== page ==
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untiring auditors. This reception would, on the other side, animate Wales and Brittany to improve still further in this fertile branch of poetry. William the Conqueror profited by this thirst for exploits in order to subdue England; the Church for the expeditions against Toledo and the Saracens, and for the Crusades in the East; and it did not cease so long as chivalry existed, and bodily strength retained its full value. The dignity of knighthood was not hereditary, but purely individual; it was the reward of merit, and its value depended on the person who bore it. Bodily strength and the sword procured glory; which was the greater, if the hero withstood the attack alone and without succour. The heroes of the Mabinogion are knights-errant, who all seek adventures separately, and it was this, which above all, engaged the attention of the listening knight, who, placing himself in the situation of the hero, ruminated over the wonders of the tale as if he himself had witnessed them."
Our author's disquisition on the influence of Welsh tradition on the literature of France, with regard to construction, and also his views relative to the same influence on the literature of Germany and of Scandinavia, must be sought for in the Essay itself. These are his conclusions in briefest form, viz.: First, "That the French repeated the Breton traditions with a chivalrous enthusiasm; that the Breton traditions rendered the French Raconteurs poets:" Secondly, "The Germans inspired the Breton traditions with a German soul; the German Raconteurs created poetry from the Breton traditions:" and Thirdly, The Scandinavians received the Breton traditions as poetry, and disseminated them as such." These, according to the learned and philosophic Professor, were the differences in the manner in which the traditions of Wales influenced the poets, and the poets influenced tradition in the three nations mentioned. Let an extract now close our paper. The subject is the Fall of Chivalry.
"While in the ancient poetry of the East, we trace its slow developement, and see its astonishing preservation during entire ages, and observe in ancient classic poetry a progressive movement, until, having arrived at its highest point, it sinks gradually into barbarism;-in modern poetry, on the contrary, each successive fall only appears to be the foundation for a new and hitherto unknown flight. The tales of Arthur, short, confined within narrow limits, and in the commencement of slight importance to the world, passed into Brittany. After five centuries, we find them, separated from their historical foundation, forgetting their patriotic signification, and on the point of degenerating into fanciful and arbitrary fablesrevivified in France by a combination with chivalry, and gaining with it universal importance, Again, when the first charm of the fantastic richness of the subject was over, when the want of reality in the characters and of a higher and more intellectual principle was felt, and the inspiriting elements of chivalry were nearly exhausted, poetry rose again on the wings of faith by an union with the tradition of the Graal. It was poetry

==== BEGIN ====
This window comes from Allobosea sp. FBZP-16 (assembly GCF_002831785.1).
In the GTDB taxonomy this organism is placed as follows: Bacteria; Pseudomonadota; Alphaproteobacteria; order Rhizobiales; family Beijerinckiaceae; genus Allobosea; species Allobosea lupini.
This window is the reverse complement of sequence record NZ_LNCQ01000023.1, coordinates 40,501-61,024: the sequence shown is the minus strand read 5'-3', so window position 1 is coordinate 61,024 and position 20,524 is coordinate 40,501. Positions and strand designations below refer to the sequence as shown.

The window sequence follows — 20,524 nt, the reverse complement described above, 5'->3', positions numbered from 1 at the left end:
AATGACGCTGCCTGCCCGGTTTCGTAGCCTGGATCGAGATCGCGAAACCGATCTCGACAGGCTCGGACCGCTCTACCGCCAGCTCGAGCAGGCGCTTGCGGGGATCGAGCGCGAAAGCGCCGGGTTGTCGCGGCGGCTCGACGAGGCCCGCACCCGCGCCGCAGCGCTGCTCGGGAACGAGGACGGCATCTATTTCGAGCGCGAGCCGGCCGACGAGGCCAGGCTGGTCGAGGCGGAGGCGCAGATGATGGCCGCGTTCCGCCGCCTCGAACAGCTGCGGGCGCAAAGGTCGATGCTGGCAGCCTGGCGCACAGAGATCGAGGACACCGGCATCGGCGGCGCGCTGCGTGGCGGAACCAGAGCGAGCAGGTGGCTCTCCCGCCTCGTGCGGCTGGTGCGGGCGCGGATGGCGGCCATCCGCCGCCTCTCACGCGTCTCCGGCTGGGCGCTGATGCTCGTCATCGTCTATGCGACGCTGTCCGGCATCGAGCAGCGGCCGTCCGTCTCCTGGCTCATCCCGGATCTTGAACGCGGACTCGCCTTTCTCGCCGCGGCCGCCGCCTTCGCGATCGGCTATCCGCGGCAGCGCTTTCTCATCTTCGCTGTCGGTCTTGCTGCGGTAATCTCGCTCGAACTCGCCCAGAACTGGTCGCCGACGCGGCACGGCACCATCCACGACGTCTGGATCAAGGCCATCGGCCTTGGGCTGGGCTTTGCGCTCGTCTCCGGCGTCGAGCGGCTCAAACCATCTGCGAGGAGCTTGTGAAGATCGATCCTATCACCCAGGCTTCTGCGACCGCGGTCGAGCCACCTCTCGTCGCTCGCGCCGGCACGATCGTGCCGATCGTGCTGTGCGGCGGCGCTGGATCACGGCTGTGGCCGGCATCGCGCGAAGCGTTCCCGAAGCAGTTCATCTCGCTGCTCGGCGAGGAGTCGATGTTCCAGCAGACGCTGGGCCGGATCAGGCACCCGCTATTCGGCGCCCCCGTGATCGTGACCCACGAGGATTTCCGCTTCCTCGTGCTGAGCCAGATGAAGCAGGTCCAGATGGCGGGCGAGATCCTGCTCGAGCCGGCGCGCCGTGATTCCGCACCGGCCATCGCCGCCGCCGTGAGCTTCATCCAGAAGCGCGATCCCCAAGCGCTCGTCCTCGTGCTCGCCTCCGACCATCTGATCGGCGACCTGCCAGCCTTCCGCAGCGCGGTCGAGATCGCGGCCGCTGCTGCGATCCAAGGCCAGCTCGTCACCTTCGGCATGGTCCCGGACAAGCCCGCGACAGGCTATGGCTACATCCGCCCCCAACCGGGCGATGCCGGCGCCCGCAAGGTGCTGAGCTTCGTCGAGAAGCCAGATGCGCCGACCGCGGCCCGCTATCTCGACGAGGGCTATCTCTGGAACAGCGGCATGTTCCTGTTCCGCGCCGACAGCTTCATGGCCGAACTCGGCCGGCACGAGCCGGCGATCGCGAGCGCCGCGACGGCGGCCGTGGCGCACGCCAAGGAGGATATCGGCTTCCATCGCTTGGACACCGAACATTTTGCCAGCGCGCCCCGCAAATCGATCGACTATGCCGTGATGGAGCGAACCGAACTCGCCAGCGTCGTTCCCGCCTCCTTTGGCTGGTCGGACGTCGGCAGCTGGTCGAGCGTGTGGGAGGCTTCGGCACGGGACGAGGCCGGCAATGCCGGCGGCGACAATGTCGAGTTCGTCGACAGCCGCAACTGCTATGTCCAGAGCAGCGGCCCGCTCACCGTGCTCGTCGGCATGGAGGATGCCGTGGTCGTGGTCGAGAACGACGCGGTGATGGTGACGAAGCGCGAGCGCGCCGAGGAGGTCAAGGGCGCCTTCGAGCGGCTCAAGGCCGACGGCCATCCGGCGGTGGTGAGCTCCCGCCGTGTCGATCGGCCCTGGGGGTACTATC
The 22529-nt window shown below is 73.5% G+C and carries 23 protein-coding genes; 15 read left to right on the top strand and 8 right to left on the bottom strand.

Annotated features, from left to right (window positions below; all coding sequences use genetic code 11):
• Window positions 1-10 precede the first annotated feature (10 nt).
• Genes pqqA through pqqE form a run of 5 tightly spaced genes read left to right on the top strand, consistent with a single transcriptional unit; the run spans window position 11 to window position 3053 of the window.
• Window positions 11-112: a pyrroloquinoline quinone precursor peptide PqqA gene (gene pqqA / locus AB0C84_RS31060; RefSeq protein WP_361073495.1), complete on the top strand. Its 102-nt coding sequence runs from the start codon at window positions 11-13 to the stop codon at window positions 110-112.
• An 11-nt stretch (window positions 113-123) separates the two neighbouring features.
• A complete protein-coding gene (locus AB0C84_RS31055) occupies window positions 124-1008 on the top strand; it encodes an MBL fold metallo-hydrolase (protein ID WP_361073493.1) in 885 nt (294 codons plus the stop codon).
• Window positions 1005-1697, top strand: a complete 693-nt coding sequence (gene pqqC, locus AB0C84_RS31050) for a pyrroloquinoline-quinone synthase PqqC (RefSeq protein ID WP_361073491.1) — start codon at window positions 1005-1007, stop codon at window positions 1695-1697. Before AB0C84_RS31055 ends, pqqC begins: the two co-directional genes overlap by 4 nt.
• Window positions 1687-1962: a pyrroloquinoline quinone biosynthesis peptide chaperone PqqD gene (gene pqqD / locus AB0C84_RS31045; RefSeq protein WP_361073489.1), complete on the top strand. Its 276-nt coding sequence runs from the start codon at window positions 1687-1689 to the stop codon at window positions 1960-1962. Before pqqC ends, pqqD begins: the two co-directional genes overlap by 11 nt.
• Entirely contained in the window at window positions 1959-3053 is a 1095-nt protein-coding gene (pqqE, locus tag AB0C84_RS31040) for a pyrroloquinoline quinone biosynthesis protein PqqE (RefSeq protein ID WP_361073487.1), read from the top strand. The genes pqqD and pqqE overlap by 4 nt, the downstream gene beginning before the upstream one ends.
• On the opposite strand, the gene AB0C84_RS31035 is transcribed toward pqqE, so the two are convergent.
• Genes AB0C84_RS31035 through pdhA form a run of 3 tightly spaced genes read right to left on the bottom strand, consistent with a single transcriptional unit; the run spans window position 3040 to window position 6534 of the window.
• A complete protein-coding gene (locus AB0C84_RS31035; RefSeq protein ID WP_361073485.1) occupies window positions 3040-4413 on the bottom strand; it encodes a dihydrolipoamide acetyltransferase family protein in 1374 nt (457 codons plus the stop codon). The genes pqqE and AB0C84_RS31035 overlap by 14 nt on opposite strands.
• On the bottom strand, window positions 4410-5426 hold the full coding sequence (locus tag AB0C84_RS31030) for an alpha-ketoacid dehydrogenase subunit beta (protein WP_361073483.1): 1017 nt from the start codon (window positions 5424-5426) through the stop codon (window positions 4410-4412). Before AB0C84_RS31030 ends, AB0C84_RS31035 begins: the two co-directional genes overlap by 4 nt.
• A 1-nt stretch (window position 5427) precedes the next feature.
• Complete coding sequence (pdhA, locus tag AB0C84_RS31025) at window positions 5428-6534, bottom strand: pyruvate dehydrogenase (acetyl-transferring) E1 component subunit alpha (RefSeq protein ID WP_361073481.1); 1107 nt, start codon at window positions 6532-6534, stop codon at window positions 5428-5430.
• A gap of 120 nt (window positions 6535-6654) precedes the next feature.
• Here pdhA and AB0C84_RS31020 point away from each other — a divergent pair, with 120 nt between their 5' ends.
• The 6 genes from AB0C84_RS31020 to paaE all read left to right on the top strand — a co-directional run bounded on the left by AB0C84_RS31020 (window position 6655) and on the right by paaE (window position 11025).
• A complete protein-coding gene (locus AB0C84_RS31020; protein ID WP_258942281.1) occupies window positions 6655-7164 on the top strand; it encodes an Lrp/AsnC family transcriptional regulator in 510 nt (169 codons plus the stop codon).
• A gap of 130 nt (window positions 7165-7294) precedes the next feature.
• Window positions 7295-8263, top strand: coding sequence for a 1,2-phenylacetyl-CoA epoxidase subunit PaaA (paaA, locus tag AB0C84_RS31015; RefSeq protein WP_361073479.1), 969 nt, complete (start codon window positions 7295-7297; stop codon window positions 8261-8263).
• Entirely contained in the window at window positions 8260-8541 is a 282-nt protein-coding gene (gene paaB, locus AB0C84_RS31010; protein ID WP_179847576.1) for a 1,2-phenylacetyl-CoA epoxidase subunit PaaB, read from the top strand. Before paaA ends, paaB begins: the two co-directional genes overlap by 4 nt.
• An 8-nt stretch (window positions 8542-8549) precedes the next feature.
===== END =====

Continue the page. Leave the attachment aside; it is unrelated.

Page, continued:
that preserved the remembrance of Arthur's heroes, viz., Lancelot, Tristan, &c., and while it flowed on and constantly improved, it extended itself on every side and became an universal literature, until there did not remain a country or a poet in Europe to which it was unknown. From the Tagus to the Archipelago, from Sicily to Iceland, the romances of Arthur were listened to with delight. But the ancient, religious, and valiant chivalry had perished during the course of three centuries, and an affectation of former habits of life produced but a spiritless and artificial imitation. The ancient language became unknown, and its poetical form inconvenient. It resolved itself into an easy and free prose, and the chivalrous elements of the ancient models were lost in a love of imaginary adventures. The ecclesiastical doctrines had nourished and exercised the absurd faculty of sporting with the most abstract ideas, and the moral element, which, it is true, was but faintly discoverable in the ancient romances, transformed itself into a dull allegory, or was lost in a monstrous mysticism. "Thus the romances of Amadis represent the modern chivalry of the fourteenth and fifteenth centuries, without dissimulating their origin viz., the Breton traditions of Arthur; and the supernatural beings of the Welsh are transformed into allegorical personifications of virtues represented by fairies, as the courageous fairy, the energetic fairy, the sincere fairy, &c. and the great allegorical King of the Rats, in the Romance of the Rose, obtained the prize because he could satisfy every wish, however frivolous ; thus the more modern history of the Graal extolled the study of that work as a true arcanum against the devil, and a sure means of acquiring beatitude, while, on the other hand, the priests declaimed against the improprieties of the chivalrous romances, which became daily more shameless. Nevertheless, all these prose romances had a different influence in France and Spain to that which they had in Germany, and had none whatever in Scandinavia. There was, at a later period, in these countries, a certain splendour of chivalry which was certainly borrowed from the knight of poetry. Fantastic fêtes and processions, ridiculous ornaments both in dress and arms, figures and curious devices, both on the shields and weapons, the most whimsical vows, pilgrimages and tournaments, the most extravagant devotion in love, and the most punctilious observance of etiquette and ceremony, all that the ancient poets pointed out, over-ran life in the fourteenth and fifteenth centuries; while in Germany, though something of the same kind was seen under Maximilian, it was never carried to this ridiculous height. While in Languedoc, the martyrs of love realised, in an unheard of manner, all the absurdities of heroes of romance; in Germany the airs of the Troubadours spread among the people, inspiring the tame and conventional song with a new truth, and replacing the pedantic courtesy of chivalry by a natural passion. While in France and in England, the knights made vows of the Peacock and Pheasant, favourable to warlike adventures, the Germans remained in ambuscade in the forest during the winter, and waylaid a rich cargo of merchandize. While in those countries allegorical spectacles, fêtes, and banquets embellished the commerce of life; among the Germans there were only a few games during Lent, and mysteries represented with lively simplicity by thriving artizans. The terrible wars of fanaticism, and the Hussite peasantry, were calculated